ANALYSIS – EU focus on credit default swaps may not yield bans
By Huw Jones
LONDON, March 5 (Reuters) – European governments are exploring ways to curb trade in credit default swaps but may have to settle for requiring greater disclosure rather than banning certain forms of speculation.
France, Germany and Luxembourg say “speculators” — typically code for hedge funds — used CDS contracts to bet on Greece defaulting and send the euro lower.
Faced with such political pressure, the European Commission has called national supervisors, credit rating agencies, hedge funds and investors to meetings in Brussels on Friday to help it decide if European Union action is needed in the CDS market.
The U.S. Justice Department is also investigating if hedge funds might have acted together in betting against the euro.
Credit default swaps are privately-negotiated “insurance” contracts between two parties. Unlike normal insurance, the buyer can go “naked”, not owning what is being insured, a situation regulators say is perverse.
Traders are waiting to see if regulators will go beyond jawboning and require buyers of sovereign CDS to own some underlying debt or deploy other means to quell volatility.
“In principle it would be feasible to design a scheme that would prevent financial institutions from being involved in the naked sale of CDS,” said Karen Anderson of Herbert Smith lawfirm.
Politicians like French Economy Minister Christine Lagarde and Eurogroup President Jean-Claude Juncker of Luxembourg have argued that the CDS tail is wagging the sovereign debt dog.
Financial lawyers, industry officials and analysts say CDS contracts are a health check on the underlying asset and governments just can’t stomach the truth of falling prices.
“The question is how much difference (curbs on CDS) would really have made to the market in Greek debt. Abusive practice could be dealt with under market abuse rules, assuming you can prove it,” Anderson said.
There are $9 billion of Greek sovereign CDS outstanding relative to $406 billion of government bonds — too little to put pressure on the debt price according to Citi bank analysts.
“Targeting rules specifically at CDS could be made legally effective but would be very unlikely to have any material effect,” said Simon Gleeson, a partner at Clifford Chance.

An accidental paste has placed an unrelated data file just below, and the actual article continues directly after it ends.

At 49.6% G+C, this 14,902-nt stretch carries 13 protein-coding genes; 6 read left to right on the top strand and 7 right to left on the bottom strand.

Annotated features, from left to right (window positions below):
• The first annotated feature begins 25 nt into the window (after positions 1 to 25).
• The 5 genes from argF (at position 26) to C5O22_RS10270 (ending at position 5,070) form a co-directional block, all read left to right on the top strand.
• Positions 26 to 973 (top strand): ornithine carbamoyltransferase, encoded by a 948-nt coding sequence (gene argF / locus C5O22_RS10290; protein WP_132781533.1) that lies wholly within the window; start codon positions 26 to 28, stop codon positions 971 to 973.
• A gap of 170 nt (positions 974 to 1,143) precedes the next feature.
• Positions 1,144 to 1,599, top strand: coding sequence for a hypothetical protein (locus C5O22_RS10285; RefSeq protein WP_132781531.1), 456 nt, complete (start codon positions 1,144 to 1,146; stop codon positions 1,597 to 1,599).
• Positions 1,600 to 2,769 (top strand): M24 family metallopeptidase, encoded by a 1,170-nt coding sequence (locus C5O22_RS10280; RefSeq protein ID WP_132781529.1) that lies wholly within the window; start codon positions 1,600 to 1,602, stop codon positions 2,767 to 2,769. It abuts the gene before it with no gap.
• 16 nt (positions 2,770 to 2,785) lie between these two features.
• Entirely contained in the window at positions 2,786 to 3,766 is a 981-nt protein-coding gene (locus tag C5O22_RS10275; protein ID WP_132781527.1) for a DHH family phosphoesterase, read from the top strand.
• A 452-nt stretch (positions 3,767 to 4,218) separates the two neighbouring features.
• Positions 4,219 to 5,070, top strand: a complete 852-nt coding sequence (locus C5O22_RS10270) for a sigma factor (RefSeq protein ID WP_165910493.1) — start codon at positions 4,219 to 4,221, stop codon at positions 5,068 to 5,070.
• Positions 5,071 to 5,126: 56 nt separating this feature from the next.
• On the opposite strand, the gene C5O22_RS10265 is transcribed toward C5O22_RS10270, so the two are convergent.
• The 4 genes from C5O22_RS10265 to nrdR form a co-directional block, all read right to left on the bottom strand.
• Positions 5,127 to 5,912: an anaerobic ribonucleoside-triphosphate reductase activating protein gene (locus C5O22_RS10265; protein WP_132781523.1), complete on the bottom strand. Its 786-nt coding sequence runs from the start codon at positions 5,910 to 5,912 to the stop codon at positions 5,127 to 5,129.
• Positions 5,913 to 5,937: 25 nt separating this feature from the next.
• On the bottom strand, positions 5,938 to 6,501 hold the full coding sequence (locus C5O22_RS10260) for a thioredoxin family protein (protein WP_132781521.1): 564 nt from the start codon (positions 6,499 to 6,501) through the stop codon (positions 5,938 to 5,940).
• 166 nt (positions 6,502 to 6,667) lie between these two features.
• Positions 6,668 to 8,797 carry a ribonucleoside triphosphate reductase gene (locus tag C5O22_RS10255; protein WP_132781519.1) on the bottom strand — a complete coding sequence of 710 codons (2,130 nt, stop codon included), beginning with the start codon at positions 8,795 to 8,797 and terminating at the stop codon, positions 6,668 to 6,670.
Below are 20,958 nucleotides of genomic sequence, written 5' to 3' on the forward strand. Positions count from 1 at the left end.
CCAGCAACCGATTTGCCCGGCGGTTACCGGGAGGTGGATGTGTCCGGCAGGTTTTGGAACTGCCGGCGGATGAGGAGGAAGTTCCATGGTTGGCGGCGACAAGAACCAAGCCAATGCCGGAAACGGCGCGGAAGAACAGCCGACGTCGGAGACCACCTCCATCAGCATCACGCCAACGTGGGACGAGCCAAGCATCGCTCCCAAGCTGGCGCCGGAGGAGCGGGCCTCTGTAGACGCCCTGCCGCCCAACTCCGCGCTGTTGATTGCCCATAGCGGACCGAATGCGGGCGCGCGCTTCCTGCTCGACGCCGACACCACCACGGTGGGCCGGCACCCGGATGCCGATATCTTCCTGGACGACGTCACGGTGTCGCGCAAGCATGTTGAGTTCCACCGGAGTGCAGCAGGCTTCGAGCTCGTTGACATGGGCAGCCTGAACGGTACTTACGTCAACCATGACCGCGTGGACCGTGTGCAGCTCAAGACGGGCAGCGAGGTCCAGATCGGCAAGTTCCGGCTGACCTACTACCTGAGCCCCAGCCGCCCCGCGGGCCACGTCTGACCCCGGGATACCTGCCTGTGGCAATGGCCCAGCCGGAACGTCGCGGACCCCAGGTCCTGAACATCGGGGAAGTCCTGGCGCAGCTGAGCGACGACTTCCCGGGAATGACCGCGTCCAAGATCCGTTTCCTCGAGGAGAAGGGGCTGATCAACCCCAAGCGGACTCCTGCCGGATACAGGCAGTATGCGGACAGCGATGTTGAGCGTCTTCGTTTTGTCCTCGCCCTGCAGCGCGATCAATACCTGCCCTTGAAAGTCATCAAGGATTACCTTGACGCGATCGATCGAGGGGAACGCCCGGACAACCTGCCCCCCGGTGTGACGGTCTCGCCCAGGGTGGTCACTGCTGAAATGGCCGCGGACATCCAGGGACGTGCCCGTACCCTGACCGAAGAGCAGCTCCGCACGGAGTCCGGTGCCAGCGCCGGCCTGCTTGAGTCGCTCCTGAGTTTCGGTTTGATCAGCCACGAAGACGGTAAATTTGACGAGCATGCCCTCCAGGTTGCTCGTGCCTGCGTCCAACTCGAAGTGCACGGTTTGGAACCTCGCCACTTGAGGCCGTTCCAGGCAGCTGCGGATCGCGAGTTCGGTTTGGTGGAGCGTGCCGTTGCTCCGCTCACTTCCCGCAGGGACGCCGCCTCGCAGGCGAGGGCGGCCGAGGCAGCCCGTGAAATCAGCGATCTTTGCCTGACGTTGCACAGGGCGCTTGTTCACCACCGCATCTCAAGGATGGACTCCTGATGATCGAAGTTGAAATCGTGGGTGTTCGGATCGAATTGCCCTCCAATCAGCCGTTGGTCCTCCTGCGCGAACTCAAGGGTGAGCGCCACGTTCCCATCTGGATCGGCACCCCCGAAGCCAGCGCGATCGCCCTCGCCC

“It also raises the larger issue of the extent to which it is appropriate or sensible to seek to use regulation to manipulate markets,” Gleeson added.
Banning naked sales of CDS would be more complicated than the introduction of curbs and disclosure rules on shorted shares and costlier for the holder.
If a CDS buyer decided to sell the underlying bond he was forced to buy, he would then have to close out the contract which could be at a big loss.
“These are long-dated derivatives that can be traded from multiple jurisdictions which would require a globally coordinated response,” Citi said.
As Europe’s biggest trading centre, a ban on naked CDS selling would hit London most and Britain’s market watchdog has not surprisingly been more measured in its comments.
Financial Services Authority Chairman, Adair Turner, said this week that naked CDS sales are one of several factors hitting Greek bonds and should not be overstated.
Many long investors were not willing to buy and there was also a confidence question about Greece, Turner said in comments seized on by the industry.
“A CDS contract does not exist without a long position as well, so why are people only focusing on the short position?” said Richard Metcalfe, global head of policy at the International Swaps and Derivatives Association.
“CDS prices provide information about credit appetite, even when bond markets are effectively shut, as was the case during certain periods in 2007-08,” Metcalfe said.
Policymakers are already requiring central clearing of as many CDS contracts as possible.
The U.S. Depository Trust and Clearing Corp publishes data on aggregate global CDS positions and regulators could insist that naked positions above a certain threshold are reported to regulators and the market.
An outright ban would make it impossible to use sovereign CDS to diversify portfolios and have unintended supervisory consequences, said Ed Parker of Mayer Brown law firm.
“A credit default swap where the buyer is obligated to hold the underlying asset starts to look like an insurance contract. Only insurers are regulated to write insurance contracts, so if this goes through, expect some other regulatory headaches,” Parker added.
A ban risked creating product regulation because of political perceptions rather than genuine need, Herbert Smith’s Anderson said.
The many investors using sovereign CDS to hedge legitimately would probably react to any ban by selling bonds, Citi warned.
“We are not convinced that the market has the negative effect on bonds that people tend to think, nor are we convinced a ban would work,” Citi said.
(Reporting by Huw Jones; Editing by Ruth Pitchford)
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